Kangaroo mother care to reduce morbidity and mortality in low birthweight infants

Kangaroo mother care (KMC) is an effective and safe alternative to conventional neonatal care in low birthweight (LBW) infants mainly in resource-limited countries.

Low birthweight (LBW) (less than 2500 g) is associated with an increased risk of neonatal morbidity and mortality, neurodevelopmental disabilities, and cardiovascular disease at adulthood. Conventional neonatal care of LBW infants is expensive and needs both highly skilled personnel and permanent logistic support. The major component of KMC is skin-to-skin contact (SSC) between a mother and her newborn. The other two components of KMC are frequent and exclusive or nearly exclusive breastfeeding and attempt of early discharge from hospital. Compared with conventional neonatal care, KMC was found to reduce mortality at discharge or 40-41 weeks' postmenstrual age and at latest follow up, severe infection/sepsis, nosocomial infection/sepsis, hypothermia, severe illness, lower respiratory tract disease, and length of hospital stay. Moreover, KMC increased weight, head circumference, and length gain, breastfeeding, mother satisfaction with method of infant care, some measures of maternal-infant attachment, and home environment. There were no differences in neurodevelopmental and neurosensory outcomes at one year of corrected age.

Authors' conclusions: 

The evidence from this updated review supports the use of KMC in LBW infants as an alternative to conventional neonatal care mainly in resource-limited settings. Further information is required concerning effectiveness and safety of early onset continuous KMC in unstabilized or relatively stabilized LBW infants, long term neurodevelopmental outcomes, and costs of care.

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Background: 

Kangaroo mother care (KMC), originally defined as skin-to-skin contact between a mother and her newborn, frequent and exclusive or nearly exclusive breastfeeding, and early discharge from hospital, has been proposed as an alternative to conventional neonatal care for low birthweight (LBW) infants.

Objectives: 

To determine whether there is evidence to support the use of KMC in LBW infants as an alternative to conventional neonatal care.

Search strategy: 

The standard search strategy of the Cochrane Neonatal Group was used. This included searches in MEDLINE, EMBASE, LILACS, POPLINE, CINAHL databases (all from inception to March 31, 2014) and the Cochrane Central Register of Controlled Trials (The Cochrane Library, Issue 3, 2014) In addition, we searched the web page of the Kangaroo Foundation, conference and symposia proceedings on KMC, and Google scholar.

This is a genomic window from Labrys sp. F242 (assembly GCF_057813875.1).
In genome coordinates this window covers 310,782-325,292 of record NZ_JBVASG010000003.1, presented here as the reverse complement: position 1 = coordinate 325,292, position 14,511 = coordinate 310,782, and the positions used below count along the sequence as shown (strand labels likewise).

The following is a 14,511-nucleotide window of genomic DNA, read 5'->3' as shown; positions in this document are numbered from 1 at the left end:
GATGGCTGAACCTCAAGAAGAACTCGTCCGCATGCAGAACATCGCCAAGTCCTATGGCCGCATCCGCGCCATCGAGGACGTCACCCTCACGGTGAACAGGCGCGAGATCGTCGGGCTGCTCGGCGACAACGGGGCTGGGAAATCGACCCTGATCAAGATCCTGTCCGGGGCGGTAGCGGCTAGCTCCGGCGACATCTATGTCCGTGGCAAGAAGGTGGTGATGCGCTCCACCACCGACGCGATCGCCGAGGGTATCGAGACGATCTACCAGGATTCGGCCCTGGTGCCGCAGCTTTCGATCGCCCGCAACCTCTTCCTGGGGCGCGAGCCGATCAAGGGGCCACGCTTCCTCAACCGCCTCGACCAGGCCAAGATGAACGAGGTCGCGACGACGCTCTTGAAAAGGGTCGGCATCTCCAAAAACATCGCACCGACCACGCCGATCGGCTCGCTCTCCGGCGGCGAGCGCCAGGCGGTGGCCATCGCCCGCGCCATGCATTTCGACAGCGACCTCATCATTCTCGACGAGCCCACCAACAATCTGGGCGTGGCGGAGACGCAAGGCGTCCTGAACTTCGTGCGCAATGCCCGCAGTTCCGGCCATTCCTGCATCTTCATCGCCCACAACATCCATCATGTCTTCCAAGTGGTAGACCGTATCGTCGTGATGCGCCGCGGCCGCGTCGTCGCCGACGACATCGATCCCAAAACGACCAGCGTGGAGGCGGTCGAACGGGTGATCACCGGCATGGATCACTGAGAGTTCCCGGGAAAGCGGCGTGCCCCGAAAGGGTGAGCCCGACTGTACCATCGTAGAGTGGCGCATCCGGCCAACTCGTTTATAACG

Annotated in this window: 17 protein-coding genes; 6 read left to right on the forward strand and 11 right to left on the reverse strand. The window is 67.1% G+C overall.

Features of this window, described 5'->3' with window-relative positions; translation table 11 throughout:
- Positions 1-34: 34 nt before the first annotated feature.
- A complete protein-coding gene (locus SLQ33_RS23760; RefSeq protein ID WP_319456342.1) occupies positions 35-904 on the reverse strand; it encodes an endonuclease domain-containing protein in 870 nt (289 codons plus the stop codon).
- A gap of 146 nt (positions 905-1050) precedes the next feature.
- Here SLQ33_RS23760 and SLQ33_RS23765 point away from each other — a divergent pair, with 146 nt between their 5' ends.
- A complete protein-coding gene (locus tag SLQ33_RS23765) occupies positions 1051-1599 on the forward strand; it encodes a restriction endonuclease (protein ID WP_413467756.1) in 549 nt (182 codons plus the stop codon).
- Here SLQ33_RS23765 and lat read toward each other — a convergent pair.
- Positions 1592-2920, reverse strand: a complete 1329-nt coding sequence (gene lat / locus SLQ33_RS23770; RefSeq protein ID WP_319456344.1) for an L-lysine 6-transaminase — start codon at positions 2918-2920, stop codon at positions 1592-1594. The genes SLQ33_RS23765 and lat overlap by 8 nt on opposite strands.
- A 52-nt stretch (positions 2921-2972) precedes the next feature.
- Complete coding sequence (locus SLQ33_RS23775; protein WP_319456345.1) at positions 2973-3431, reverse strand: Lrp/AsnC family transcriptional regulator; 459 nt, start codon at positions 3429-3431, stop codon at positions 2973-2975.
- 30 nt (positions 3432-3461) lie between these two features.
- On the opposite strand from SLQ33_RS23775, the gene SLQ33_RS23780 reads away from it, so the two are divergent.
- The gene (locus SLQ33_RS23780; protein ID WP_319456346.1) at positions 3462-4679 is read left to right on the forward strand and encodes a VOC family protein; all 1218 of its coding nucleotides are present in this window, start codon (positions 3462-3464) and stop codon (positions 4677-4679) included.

Selection criteria: 

Randomized controlled trials comparing KMC versus conventional neonatal care, or early onset KMC (starting within 24 hours after birth) versus late onset KMC (starting after 24 hours after birth) in LBW infants.

Data collection and analysis: 

Data collection and analysis were performed according to the methods of the Cochrane Neonatal Review Group.

Main results: 

Eighteen studies, including 2751 infants, fulfilled inclusion criteria. Sixteen studies evaluated KMC in LBW infants after stabilization, one evaluated KMC in LBW infants before stabilization, and one compared early onset KMC with late onset KMC in relatively stable LBW infants. Thirteen studies evaluated intermittent KMC and five evaluated continuous KMC. At discharge or 40-41 weeks' postmenstrual age, KMC was associated with a reduction in the risk of mortality (typical risk ratio (RR) 0.60, 95% confidence interval (CI) 0.39 to 0.92; eight trials, 1736 infants), nosocomial infection/sepsis (typical RR 0.45, 95% CI 0.27 to 0.76), hypothermia (typical RR 0.34, 95% CI 0.17 to 0.67), and length of hospital stay (typical mean difference 2.2 days, 95% CI 0.6 to 3.7). At latest follow up, KMC was associated with a decreased risk of mortality (typical RR 0.67, 95% CI 0.48 to 0.95; 11 trials, 2167 infants) and severe infection/sepsis (typical RR 0.56, 95% CI 0.40 to 0.78). Moreover, KMC was found to increase some measures of infant growth, breastfeeding, and mother-infant attachment. There were no significant differences between KMC infants and controls in neurodevelopmental and neurosensory impairment at one year of corrected age. Sensitivity analysis suggested that the inclusion of studies with high risk of bias did not affect the general direction of findings or the size of the treatment effect for the main outcomes.